Parkers overall rating: 4.7 out of 5 4.7
  • Two petrols and two diesels available
  • A choice of gearboxes for all of them
  • Performance is adequate on all

A slightly reduced range makes up the Focus Active Estate’s engine line-up, offering two petrols and two diesels, with similar power outputs for each. Plus, there’s a choice of manual or automatic transmissions for each of them as well.

Petrols: EcoBoost three-cylinder

There’s a choice of two EcoBoost petrols in the Active – a 1.0-litre and a 1.5-litre. The 1.0 unit is a three-cylinder setup, producing 125hp and 170Nm of torque. Well suited to smaller cars – we particularly like how well it works in the Fiesta – it seems like it would be too small for a high-rise family estate like the Focus Active. In fact, it’s surprisingly capable as long as you don’t want to carry large, heavy loads, tow or drive like a boy racer. It’s far from the slowest car you’ll buy new, either, taking 10.3 seconds to get from 0-62mph in the manual. The automatic takes 11.3 seconds, but with eight speeds makes the most of the small engine overall.

Providing extra power and torque is the 1.5-litre, with 150hp and 240Nm. Paired with the precise, sweet-shifting manual it’s an enjoyable car to drive, and it’s got the character of a much larger engine at times – though fully laden, and on longer motorway inclines, you’ll still get to use the gearbox. Choose the automatic, and it’s a really smooth combination. Performance is adequate, rather than sporty, with a 0-62mph time of 9.1 seconds and 9.7 seconds for manual and auto respectively.

Diesel: EcoBlue four-cylinder

Retaining the more conventional four-cylinder layout, the diesel engines in the Focus are nevertheless brand-new designs. At the entry level is the 1.5-litre, 120hp EcoBlue, that offers considerably more torque - 300Nm – than the 125hp petrol. Despite being the slowest option in terms of 0-62mph, with times of 10.8 seconds and 10.7 seconds for the manual and auto, in-gear performance is stronger and it’s the better option for sustained motorway driving.

If you want 150hp and diesel, then you’ve got the 2.0-litre EcoBlue. 370Nm of torque, plus the fact that this is the least-stressed version of the ‘Panther’ engine (it produces up to 213hp in other Fords) means it’s the one to go for if you do high mileages. The 0-62mph sprint is on par with the 1.5 EcoBoost petrol, at 9.1 seconds (manual) or 9.3 seconds (automatic.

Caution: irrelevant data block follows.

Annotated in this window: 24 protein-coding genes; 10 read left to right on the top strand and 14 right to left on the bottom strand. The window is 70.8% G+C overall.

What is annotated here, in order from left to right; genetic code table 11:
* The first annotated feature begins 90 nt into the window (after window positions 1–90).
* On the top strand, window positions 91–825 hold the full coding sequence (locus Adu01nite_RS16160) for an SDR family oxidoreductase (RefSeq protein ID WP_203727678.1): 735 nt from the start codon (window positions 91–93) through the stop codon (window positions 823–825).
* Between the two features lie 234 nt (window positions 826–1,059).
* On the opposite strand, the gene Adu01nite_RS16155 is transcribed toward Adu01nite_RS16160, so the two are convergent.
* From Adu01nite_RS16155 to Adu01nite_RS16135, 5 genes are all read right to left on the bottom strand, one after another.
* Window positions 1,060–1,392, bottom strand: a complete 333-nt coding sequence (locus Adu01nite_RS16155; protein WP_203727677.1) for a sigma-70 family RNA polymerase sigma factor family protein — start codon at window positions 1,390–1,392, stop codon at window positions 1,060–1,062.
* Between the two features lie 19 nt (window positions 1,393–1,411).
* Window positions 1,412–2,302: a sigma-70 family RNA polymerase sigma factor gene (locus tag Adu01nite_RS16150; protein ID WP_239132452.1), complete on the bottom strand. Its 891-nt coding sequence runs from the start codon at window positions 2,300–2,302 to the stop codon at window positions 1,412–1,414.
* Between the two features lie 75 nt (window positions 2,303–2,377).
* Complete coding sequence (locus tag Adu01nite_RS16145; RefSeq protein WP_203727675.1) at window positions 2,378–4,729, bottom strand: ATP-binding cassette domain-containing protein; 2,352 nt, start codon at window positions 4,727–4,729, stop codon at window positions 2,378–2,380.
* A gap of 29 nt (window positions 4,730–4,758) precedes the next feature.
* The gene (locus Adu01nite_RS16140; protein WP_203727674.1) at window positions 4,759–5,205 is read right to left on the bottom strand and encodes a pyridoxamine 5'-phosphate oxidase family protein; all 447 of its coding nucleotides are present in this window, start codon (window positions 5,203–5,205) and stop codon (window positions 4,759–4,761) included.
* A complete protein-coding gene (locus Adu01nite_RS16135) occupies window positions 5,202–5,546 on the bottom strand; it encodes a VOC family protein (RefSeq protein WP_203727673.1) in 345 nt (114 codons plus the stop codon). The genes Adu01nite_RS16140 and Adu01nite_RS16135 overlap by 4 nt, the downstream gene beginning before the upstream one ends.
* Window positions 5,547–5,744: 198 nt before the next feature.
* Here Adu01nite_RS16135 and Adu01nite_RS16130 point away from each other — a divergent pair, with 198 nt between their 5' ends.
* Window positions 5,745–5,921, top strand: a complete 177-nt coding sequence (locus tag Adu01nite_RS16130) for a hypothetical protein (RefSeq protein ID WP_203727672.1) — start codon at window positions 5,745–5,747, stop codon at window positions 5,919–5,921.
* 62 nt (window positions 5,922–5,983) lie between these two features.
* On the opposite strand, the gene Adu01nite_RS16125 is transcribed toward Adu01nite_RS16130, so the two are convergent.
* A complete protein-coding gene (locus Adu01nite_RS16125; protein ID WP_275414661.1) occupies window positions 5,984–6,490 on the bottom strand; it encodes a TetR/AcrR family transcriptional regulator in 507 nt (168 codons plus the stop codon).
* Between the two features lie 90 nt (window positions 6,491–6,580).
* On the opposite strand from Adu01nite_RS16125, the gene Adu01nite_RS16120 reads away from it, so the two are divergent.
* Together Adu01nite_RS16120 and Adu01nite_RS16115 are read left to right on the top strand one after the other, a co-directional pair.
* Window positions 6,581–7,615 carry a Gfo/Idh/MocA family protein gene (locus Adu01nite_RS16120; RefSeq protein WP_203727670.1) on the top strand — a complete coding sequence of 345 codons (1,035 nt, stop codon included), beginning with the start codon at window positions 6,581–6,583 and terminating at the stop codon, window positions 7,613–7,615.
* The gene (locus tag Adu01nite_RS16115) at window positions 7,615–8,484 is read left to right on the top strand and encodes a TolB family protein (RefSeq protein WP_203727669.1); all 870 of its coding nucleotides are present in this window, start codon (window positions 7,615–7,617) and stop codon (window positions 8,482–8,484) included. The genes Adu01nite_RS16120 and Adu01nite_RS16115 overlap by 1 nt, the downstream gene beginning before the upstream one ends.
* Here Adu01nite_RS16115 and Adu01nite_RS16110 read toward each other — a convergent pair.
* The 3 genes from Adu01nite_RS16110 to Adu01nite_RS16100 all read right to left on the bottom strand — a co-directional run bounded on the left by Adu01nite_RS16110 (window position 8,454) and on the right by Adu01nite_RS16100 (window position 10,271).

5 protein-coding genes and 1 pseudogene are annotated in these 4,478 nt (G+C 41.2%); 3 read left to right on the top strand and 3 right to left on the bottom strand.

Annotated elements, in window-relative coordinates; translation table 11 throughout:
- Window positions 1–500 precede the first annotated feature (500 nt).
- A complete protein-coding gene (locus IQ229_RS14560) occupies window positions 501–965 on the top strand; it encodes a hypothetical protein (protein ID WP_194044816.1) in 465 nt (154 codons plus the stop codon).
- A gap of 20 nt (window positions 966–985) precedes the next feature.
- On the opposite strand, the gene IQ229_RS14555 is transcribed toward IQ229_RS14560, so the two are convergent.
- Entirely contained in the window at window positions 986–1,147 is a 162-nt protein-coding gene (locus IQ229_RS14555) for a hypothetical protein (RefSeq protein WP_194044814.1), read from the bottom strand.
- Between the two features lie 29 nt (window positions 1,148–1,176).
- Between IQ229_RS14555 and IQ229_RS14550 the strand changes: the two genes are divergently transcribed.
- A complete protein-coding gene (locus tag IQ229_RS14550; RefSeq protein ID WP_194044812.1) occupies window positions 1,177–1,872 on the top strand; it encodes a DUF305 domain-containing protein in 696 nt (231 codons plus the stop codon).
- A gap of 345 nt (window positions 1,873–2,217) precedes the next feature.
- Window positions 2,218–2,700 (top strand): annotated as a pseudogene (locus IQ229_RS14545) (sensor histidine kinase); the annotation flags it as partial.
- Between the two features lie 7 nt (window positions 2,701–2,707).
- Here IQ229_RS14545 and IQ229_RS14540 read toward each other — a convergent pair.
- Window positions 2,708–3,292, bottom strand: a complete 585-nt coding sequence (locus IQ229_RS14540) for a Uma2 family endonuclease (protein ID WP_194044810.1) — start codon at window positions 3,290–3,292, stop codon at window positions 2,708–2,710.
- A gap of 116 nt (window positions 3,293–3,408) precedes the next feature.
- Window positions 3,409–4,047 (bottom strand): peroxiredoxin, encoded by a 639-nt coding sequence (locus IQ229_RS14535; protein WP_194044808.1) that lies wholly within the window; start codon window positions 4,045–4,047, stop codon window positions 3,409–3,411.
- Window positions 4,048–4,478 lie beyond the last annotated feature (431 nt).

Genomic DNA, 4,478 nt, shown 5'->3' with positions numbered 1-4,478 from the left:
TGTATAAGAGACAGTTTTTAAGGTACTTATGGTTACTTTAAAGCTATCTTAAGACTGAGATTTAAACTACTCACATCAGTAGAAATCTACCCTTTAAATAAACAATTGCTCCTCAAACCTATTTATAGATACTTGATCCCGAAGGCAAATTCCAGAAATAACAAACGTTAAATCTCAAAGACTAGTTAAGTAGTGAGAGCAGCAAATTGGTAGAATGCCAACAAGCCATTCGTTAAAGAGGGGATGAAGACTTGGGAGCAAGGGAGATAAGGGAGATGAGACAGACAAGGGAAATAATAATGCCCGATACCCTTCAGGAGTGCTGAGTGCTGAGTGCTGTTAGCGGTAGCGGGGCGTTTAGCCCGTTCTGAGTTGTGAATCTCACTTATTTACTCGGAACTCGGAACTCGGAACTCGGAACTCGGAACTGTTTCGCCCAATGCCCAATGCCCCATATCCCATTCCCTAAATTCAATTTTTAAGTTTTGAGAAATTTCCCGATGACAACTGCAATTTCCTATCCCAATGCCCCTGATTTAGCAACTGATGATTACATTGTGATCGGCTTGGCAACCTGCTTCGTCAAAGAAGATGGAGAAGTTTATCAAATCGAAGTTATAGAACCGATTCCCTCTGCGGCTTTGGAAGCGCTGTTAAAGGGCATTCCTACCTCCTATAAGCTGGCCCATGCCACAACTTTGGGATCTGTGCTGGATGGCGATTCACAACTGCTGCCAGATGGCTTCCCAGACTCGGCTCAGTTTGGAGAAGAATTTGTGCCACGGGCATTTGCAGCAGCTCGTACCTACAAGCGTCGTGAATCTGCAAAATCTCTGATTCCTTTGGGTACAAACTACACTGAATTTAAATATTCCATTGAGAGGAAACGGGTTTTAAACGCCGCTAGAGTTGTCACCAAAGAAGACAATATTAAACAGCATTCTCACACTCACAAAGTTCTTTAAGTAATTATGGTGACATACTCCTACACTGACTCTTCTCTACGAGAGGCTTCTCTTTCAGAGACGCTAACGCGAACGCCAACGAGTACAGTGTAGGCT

How does it handle?

  • Comfortable, yet precise and intuitive steering
  • Predictable and safe, even fun, despite more roll
  • Comfortable ride is worth it

Everyone aspires to be a racing driver – or at least, that’s what you’d think given the setup of most family hatchbacks currently on sale. Ford’s approach with the Focus Active is to increase height and add fatter tyres, more able to absorb drain covers and potholes, and it’s a long way from the pseudo-sporty feel of the ST-Line.

None of these changes have ruined the highly capable Focus chassis – in fact, they’ve made it easier to live with, by very effectively reducing harshness in town, and adding a bit of compliance that means mid-corner ruts and potholes don’t shock you off the chosen line. All of the engineering sophistication that ensured the Focus earned a reputation as a satisfying drivers’ car is intact, right down to the multi-link suspension that all versions of the Focus Estate get; hatchbacks only benefit with the most powerful engine options.

Working in harmony with easily-judged brakes and precise, but not twitchy, steering, the whole package makes the Ford Focus Active Estate one of the most satisfying versions to drive in almost every situation. It’s considerably nicer and more confidence inspiring than the majority of similarly-priced crossovers and baby SUVs, too.

Off-road, the Focus Active’s additional drive modes add some more sophistication to the traction control, to cope with slippery or loose surfaces, but ultimately it’s a front-wheel drive car on road tyres. The extra clearance is welcome for unfinished driveways, parking in fields for events and being the first out in fresh snow, though; on winter tyres, this should be more than enough to keep you moving in Britain.

The 1.5-litre EcoBlue diesel, with the eight-speed automatic gearbox, is a willing engine that benefits from the sophisticated transmission, making the most of its torque in town, but suitably calmed for sustained motorway speeds. Choose the manual transmission and you’ll get to enjoy how any of the engines delivers power, thanks to the precise, smooth shift – but the auto does make the most efficient package, and it’s got a manual mode, with paddle shifts, if you want to take control.